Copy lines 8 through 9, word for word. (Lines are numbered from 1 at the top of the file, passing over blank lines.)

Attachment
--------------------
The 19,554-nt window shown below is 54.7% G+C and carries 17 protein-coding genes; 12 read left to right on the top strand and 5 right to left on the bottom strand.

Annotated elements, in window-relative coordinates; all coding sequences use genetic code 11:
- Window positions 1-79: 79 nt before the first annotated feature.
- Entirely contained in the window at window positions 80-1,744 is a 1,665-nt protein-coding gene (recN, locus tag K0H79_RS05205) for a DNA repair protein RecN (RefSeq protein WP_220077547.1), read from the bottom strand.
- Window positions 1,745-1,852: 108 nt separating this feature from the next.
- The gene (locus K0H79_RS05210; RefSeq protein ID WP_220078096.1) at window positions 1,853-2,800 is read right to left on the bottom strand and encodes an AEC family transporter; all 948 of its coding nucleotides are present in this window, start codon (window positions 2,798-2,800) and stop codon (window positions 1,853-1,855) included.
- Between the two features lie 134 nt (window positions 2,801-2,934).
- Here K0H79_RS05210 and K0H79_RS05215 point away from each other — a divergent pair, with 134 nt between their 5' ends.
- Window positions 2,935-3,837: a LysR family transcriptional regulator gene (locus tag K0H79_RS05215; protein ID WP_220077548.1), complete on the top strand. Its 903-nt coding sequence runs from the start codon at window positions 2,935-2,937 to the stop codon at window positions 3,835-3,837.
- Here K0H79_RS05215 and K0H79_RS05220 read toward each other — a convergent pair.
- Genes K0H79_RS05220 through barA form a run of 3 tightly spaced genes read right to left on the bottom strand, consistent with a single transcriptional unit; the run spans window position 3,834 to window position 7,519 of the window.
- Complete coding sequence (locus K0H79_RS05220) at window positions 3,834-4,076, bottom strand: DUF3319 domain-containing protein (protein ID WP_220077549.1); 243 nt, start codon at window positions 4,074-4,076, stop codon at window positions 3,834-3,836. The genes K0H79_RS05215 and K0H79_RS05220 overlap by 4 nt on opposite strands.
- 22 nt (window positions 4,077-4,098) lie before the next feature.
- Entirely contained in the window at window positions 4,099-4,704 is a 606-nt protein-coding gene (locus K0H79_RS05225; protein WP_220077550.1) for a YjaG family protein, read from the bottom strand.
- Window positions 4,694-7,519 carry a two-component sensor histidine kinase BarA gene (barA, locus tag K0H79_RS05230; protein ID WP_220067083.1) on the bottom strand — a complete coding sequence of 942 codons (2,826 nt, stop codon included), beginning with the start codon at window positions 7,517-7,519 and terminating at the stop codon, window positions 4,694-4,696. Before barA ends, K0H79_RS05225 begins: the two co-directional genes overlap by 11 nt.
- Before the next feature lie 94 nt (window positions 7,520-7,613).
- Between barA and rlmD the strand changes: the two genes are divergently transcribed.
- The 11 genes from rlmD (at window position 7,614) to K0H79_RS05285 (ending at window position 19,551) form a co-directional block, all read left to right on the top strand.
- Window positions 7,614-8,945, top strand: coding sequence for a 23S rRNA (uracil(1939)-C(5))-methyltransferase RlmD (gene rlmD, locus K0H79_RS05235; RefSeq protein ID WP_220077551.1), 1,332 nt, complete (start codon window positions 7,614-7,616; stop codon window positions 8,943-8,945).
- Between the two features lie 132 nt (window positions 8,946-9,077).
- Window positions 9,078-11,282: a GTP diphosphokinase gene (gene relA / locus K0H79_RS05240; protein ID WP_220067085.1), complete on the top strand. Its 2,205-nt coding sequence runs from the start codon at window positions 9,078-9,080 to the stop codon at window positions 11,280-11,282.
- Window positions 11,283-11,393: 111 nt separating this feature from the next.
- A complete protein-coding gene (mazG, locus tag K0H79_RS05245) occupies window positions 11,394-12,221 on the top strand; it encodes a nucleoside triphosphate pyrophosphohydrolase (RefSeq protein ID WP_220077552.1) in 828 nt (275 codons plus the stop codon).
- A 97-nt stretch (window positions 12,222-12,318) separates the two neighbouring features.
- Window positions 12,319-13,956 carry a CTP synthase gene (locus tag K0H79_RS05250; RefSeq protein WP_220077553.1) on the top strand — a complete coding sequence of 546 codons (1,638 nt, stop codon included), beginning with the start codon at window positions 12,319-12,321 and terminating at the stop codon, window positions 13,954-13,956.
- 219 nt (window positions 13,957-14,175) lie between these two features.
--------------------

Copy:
- Here K0H79_RS05210 and K0H79_RS05215 point away from each other — a divergent pair, with 134 nt between their 5' ends.
- Window positions 2,935-3,837: a LysR family transcriptional regulator gene (locus tag K0H79_RS05215; protein ID WP_220077548.1), complete on the top strand. Its 903-nt coding sequence runs from the start codon at window positions 2,935-2,937 to the stop codon at window positions 3,835-3,837.